This wax trowel is carved from a piece of wood and decorated with red lacquer. For the production of clothes the Paiwan people used bast and nettle fibers. For further processing the fibers were suppled with wax. The back of the depicted snake object is flat and was used as a spatula to hold the wax or to flatten the warm wax on the fibers. Weaving is an activity considered very important by the Paiwan and other Austronesian societies and is already depicted as an essential scenario on kettle drums and containers of the Bronze Age. On Borneo and in Malaysia weaving is still called kajau indah, “war of women”.
This representation of the holy snake Mura or Vorun is carved from wood and belongs to the Paiwan culture. In the centre of the rolled up snake is a human head. The snake is of outstanding importance in Taiwan’s world view: it is not only the chief’s dead quarter but also an inhabitant of the underworld. Yes, the snake can take on human form and thus either bring good luck or bring disaster. One of the reasons for the snake motif is certainly the geographical location of the Taiwanese Paiwan habitat: The south-east of Taiwan with subtropical vegetation and humid climate offers favourable conditions for countless species, including the highly poisonous hundred-step snake, which was even partly kept as a pet by the Paiwan chiefs in the past.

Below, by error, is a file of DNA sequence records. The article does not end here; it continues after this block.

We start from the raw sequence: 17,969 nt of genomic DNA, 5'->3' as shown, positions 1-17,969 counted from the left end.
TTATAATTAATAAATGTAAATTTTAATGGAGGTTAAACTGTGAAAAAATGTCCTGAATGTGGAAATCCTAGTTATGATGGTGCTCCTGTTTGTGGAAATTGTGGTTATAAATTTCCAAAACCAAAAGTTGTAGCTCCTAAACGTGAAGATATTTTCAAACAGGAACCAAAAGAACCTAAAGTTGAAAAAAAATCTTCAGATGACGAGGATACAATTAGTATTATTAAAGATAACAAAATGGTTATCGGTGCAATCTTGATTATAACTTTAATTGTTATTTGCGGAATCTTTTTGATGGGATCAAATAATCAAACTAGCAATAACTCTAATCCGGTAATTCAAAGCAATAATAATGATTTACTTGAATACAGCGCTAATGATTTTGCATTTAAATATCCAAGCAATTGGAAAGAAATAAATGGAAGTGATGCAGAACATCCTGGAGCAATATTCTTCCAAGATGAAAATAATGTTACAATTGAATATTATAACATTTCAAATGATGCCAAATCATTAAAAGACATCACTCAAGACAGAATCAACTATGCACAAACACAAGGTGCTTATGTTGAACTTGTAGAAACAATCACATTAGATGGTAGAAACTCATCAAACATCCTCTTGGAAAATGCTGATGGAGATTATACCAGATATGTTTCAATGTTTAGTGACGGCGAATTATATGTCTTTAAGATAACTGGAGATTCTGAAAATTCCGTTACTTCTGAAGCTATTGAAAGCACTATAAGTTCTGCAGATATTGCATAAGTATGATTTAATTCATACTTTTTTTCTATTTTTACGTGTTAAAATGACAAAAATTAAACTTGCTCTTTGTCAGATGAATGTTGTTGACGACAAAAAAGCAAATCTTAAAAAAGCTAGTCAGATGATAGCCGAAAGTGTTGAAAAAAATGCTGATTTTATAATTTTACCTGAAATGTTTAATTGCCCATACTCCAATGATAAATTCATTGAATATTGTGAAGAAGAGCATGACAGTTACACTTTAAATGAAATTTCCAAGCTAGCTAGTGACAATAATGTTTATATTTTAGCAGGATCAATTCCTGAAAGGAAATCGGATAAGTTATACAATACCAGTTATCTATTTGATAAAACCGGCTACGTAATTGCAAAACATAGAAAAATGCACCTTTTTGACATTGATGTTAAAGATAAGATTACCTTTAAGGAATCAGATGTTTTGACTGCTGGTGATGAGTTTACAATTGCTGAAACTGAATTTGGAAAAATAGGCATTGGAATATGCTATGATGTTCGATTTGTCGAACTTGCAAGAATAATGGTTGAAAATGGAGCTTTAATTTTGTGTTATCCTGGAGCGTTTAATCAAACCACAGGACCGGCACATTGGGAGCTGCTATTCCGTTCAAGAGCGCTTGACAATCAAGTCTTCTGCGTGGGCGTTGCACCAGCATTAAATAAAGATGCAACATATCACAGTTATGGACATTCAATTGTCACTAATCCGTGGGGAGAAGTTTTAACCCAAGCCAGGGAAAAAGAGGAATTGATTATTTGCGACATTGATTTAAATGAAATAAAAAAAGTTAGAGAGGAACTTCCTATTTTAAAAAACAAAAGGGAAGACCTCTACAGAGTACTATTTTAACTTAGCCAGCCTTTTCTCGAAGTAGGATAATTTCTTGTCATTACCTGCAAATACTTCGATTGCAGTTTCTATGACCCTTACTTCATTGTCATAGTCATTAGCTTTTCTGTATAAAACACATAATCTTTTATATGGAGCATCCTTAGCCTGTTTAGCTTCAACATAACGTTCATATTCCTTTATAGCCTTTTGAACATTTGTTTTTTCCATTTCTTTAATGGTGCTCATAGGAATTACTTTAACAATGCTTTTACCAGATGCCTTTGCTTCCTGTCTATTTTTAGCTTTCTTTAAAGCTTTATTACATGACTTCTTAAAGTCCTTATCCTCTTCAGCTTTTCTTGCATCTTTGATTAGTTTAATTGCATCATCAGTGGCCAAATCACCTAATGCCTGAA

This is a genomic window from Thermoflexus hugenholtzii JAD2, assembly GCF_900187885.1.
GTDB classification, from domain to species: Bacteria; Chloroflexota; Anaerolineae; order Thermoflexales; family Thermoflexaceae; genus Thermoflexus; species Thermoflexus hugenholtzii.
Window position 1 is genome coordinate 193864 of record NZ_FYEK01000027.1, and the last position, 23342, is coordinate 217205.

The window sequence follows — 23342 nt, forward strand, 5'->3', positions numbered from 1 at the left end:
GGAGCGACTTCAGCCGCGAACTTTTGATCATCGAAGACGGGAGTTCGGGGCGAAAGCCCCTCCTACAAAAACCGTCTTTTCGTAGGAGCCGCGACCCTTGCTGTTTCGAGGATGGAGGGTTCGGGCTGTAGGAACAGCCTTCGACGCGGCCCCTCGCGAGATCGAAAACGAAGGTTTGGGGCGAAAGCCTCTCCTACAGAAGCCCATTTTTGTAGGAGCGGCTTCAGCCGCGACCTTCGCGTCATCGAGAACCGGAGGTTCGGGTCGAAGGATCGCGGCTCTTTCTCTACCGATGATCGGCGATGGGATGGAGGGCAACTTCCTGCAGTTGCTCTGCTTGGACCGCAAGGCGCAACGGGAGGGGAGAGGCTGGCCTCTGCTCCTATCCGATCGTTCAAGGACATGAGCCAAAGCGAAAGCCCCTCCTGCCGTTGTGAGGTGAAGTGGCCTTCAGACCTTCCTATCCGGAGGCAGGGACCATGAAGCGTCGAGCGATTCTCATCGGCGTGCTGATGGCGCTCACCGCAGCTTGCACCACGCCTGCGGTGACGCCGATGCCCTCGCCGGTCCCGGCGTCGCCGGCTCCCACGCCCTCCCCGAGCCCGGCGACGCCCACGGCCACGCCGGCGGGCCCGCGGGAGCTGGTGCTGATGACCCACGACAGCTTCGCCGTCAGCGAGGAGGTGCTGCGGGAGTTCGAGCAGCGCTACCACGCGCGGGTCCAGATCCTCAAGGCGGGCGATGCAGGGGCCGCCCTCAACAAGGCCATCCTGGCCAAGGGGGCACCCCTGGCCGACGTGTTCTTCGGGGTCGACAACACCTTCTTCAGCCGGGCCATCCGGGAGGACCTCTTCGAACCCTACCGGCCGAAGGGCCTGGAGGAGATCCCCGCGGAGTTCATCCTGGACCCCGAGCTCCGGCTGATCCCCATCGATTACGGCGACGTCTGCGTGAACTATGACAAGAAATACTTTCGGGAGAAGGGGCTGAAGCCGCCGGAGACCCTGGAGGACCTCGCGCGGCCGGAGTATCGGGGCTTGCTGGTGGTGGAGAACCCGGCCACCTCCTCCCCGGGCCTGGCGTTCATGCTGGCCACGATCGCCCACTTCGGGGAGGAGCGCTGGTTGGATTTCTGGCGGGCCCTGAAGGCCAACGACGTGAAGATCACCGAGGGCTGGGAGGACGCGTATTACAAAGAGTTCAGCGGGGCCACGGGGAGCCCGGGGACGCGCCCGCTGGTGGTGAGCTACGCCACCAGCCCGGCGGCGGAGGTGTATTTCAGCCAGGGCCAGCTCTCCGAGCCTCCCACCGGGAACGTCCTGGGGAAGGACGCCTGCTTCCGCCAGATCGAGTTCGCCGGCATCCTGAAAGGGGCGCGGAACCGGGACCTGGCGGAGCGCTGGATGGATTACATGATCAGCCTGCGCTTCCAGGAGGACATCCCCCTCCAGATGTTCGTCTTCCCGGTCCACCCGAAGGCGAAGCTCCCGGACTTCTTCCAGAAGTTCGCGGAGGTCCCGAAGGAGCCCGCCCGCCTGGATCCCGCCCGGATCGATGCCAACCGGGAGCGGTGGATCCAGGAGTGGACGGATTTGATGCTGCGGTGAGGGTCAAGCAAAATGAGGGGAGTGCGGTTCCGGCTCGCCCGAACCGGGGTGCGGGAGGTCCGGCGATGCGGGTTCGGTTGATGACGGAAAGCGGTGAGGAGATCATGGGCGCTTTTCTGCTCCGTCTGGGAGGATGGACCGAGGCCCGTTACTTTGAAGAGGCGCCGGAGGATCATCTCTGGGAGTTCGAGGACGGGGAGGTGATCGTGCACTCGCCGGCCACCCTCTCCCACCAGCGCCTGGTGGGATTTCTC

The snake is a symbol of special importance for the Paiwan. It is believed that Mura, the “hundred step snake”, is the ancestor of the nobility. According to a legend, in prehistoric times the sun laid two eggs on a mountain peak: one white and one black. Vorun hatched the eggs from which the first nobles hatched. Therefore snake depictions are understood as explicit symbols of the high nobility. The human head is a central motif in the Paiwan culture; it can possibly also be understood as a representation of the sun, or as one of the eggs from the brood of Vorun. Human heads refer to the millennia-old practice of head cult and head hunting on Formosa.